TERRA network completion a milestone for GCI’s Markley
Behind Alaska’s giant engineering feats such as GCI’s TERRA network are stories of the people who made it happen.
One name for the history books is Rebecca Markley, GCI’s project manager for Terrestrial for Every Rural Region in Alaska from the first foot to the last leg.
Markley choreographed the logistics for all 3,300 miles of it: leasing land, permitting and setting up transportation for crews. She tracked each cell tower site from construction to final set up.
People she worked with say Markley’s got one of the best TERRA maps kept in her personal mental archives.
“Visually, it really helped to physically go to all the sites. That way I can memorize all the sites,” Markley said. “I’m asked ‘How do you remember all that stuff?’ and I say I’m a mother, I have to.”
When Markley joined GCI’s customer service department, she had no clue her work for GCI would have such far-reaching impact. Laying the groundwork to connect remote Alaska to the rest of the world via high-speed internet became critical for saving lives, opening economic opportunities and improving education.
For starters, picture TERRA’s communication system as a ring starting in Homer and extending west to Bethel and Dillingham, north to Unalakleet then Nome and Kotzebue and back down to Nenana, Anchorage and the Kenai Peninsula.
It includes buried fiber optic cable, laid in the early phases of the project across Cook Inlet, plus an extensive network of 120 microwave antennas mounted atop 30 towers as high as 305 feet tall.
“It’s probably one of the biggest, if not the biggest, long-haul, contiguous microwave systems in the world,” said GCI project engineer Patrick Goodyear.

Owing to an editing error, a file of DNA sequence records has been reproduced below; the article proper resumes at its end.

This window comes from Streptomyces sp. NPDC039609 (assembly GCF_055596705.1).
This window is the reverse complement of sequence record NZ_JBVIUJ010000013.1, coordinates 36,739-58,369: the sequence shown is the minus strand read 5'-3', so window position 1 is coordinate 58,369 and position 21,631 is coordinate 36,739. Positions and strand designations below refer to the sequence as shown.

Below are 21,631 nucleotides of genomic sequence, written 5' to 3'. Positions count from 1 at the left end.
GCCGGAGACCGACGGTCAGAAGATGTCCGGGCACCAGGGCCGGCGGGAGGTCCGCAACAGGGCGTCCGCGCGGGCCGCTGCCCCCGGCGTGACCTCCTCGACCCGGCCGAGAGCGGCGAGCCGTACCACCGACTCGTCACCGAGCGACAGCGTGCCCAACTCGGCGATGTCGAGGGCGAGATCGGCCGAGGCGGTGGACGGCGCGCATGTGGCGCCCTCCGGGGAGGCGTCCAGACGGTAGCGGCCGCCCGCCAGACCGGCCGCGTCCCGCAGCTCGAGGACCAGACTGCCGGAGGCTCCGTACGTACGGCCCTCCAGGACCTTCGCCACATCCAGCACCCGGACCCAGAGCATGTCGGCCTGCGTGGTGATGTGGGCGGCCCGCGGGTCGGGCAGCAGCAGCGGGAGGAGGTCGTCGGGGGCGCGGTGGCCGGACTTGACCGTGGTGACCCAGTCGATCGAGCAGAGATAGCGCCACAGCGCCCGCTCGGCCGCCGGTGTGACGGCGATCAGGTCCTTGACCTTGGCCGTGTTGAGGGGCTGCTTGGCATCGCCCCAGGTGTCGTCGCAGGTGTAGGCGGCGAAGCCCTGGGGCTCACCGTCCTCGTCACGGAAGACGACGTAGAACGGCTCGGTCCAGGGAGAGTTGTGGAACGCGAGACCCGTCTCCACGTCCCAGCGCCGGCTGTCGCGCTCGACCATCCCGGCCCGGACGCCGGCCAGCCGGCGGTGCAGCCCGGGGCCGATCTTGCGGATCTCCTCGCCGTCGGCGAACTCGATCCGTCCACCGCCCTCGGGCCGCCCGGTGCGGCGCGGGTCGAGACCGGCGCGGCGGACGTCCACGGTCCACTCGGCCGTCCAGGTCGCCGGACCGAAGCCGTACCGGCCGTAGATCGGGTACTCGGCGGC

The entire TERRA project includes 95 towers and 108 sites, 24 of which are on mountaintops. The average shot — the distance that the microwaves need to travel between antennas — is 35 miles, with the longest at 83 miles.
Now completed, the system supplies communications for 84 villages.
The launch of a career
In February 2002, Markley landed in frosty Anchorage with her husband and three children ages five to 12. Clarence Markley is in computer operations and maintenance in the U.S. Air Force.
Their tour of duty sent them to Germany and Japan before the Alaska assignment where Clarence wanted to retire. After years of being a stay-at-home mom, Markley sought full time employment.
“I had a bachelor of science degree in information technology with a minor in computer science, and there were two openings at GCI I was interested in,” Markley recalled. “One was in HR (human resources), but it was only part time. The other was in customer service, full time.”
Markley took the customer service position.
After a couple of years as a supervisor over field technicians, a project management position opened in 2006.
“At that time, it meant working mostly on rural projects; no one else wanted to do it,” she said.
Prior to TERRA’s construction, GCI supplied managed broadband to bush schools and health corporations. In 2006, Markley worked on projects focused on customer, schools and health corporation upgrades.
“In that position I soon learned where every village was in rural Alaska,” Markley said.
As a project manager, she set up logistics, housing and transportation for technicians who came out to work on the ground-based broadband.
“I personally would deal a lot with the cities, villages and local people who could get us lodging, four-wheelers, transportation from the airport. I interacted with locals to schedule upgrades with schools and health corporations. It was a good background for what was ahead,” she said.
In the meantime, GCI was conceiving a better network to supply rural Alaska: a new, 3-gigabyte microwave and fiber network that would form TERRA was in the design stages.
By the time stimulus funding became available through the American Recovery and Reinvestment Act in 2009 under the Obama administration, “we had a shovel ready project to the deliver the services,” says Heather Handyside, GCI’s senior director of communications.
To fund the $300 million project, GCI gained $50 million in federal funding and brought in $250 million of its own capital to build out the system. It would be completed in four phases, starting in southwestern Alaska in the Illiamna Lake area, two more phases in the northwestern Alaska and a fourth Yukon phase.
By the time GCI posted the open position for TERRA’s project manager in 2010, Markley had completed a master of business administration in telecommunications at Alaska Pacific University. She took classes at night after working days at GCI.